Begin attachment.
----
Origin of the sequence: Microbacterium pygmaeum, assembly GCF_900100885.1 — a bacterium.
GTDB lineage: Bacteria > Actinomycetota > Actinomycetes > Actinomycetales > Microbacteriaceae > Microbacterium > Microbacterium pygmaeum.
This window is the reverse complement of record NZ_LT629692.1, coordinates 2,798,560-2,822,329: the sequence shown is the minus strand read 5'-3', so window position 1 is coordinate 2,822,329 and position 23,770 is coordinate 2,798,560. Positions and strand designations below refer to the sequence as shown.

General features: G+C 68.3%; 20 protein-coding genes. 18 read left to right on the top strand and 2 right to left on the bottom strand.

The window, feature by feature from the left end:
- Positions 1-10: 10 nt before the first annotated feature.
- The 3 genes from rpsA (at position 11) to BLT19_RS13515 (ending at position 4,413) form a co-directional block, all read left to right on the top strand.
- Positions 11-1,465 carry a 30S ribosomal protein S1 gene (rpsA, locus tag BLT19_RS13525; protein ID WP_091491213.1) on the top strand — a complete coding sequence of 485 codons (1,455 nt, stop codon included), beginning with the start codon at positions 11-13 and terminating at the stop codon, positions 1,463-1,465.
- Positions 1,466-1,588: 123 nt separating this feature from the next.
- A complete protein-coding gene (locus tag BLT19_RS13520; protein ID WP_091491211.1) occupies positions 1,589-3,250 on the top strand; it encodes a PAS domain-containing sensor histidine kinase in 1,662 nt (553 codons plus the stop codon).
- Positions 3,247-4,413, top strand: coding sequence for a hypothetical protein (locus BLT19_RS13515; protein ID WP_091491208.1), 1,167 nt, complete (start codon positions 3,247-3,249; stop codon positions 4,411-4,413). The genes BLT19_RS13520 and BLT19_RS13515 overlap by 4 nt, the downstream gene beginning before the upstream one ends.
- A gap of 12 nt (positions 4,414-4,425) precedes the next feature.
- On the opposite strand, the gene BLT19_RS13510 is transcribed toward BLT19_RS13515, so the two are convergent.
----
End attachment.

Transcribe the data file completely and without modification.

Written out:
Origin of the sequence: Microbacterium pygmaeum, assembly GCF_900100885.1 — a bacterium.
GTDB lineage: Bacteria > Actinomycetota > Actinomycetes > Actinomycetales > Microbacteriaceae > Microbacterium > Microbacterium pygmaeum.
This window is the reverse complement of record NZ_LT629692.1, coordinates 2,798,560-2,822,329: the sequence shown is the minus strand read 5'-3', so window position 1 is coordinate 2,822,329 and position 23,770 is coordinate 2,798,560. Positions and strand designations below refer to the sequence as shown.

General features: G+C 68.3%; 20 protein-coding genes. 18 read left to right on the top strand and 2 right to left on the bottom strand.

The window, feature by feature from the left end:
- Positions 1-10: 10 nt before the first annotated feature.
- The 3 genes from rpsA (at position 11) to BLT19_RS13515 (ending at position 4,413) form a co-directional block, all read left to right on the top strand.
- Positions 11-1,465 carry a 30S ribosomal protein S1 gene (rpsA, locus tag BLT19_RS13525; protein ID WP_091491213.1) on the top strand — a complete coding sequence of 485 codons (1,455 nt, stop codon included), beginning with the start codon at positions 11-13 and terminating at the stop codon, positions 1,463-1,465.
- Positions 1,466-1,588: 123 nt separating this feature from the next.
- A complete protein-coding gene (locus tag BLT19_RS13520; protein ID WP_091491211.1) occupies positions 1,589-3,250 on the top strand; it encodes a PAS domain-containing sensor histidine kinase in 1,662 nt (553 codons plus the stop codon).
- Positions 3,247-4,413, top strand: coding sequence for a hypothetical protein (locus BLT19_RS13515; protein ID WP_091491208.1), 1,167 nt, complete (start codon positions 3,247-3,249; stop codon positions 4,411-4,413). The genes BLT19_RS13520 and BLT19_RS13515 overlap by 4 nt, the downstream gene beginning before the upstream one ends.
- A gap of 12 nt (positions 4,414-4,425) precedes the next feature.
- On the opposite strand, the gene BLT19_RS13510 is transcribed toward BLT19_RS13515, so the two are convergent.